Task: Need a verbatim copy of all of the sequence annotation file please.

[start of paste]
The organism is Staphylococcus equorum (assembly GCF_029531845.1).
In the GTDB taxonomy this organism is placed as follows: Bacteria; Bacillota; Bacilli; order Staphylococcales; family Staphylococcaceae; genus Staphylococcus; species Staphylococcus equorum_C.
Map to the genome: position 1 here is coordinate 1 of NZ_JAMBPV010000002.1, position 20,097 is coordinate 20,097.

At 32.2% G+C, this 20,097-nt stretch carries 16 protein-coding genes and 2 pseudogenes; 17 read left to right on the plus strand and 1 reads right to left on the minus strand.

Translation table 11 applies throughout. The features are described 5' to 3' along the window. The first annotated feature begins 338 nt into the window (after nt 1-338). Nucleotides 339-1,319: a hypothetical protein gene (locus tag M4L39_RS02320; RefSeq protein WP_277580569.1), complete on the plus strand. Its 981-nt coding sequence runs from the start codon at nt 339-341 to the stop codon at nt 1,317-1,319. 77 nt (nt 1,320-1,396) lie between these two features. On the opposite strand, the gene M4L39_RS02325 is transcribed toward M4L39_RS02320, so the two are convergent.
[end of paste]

The organism is Staphylococcus equorum (assembly GCF_029531845.1).
In the GTDB taxonomy this organism is placed as follows: Bacteria; Bacillota; Bacilli; order Staphylococcales; family Staphylococcaceae; genus Staphylococcus; species Staphylococcus equorum_C.
Map to the genome: position 1 here is coordinate 1 of NZ_JAMBPV010000002.1, position 20,097 is coordinate 20,097.

At 32.2% G+C, this 20,097-nt stretch carries 16 protein-coding genes and 2 pseudogenes; 17 read left to right on the plus strand and 1 reads right to left on the minus strand.

Translation table 11 applies throughout. The features are described 5' to 3' along the window. The first annotated feature begins 338 nt into the window (after nt 1-338). Nucleotides 339-1,319: a hypothetical protein gene (locus tag M4L39_RS02320; RefSeq protein WP_277580569.1), complete on the plus strand. Its 981-nt coding sequence runs from the start codon at nt 339-341 to the stop codon at nt 1,317-1,319. 77 nt (nt 1,320-1,396) lie between these two features. On the opposite strand, the gene M4L39_RS02325 is transcribed toward M4L39_RS02320, so the two are convergent.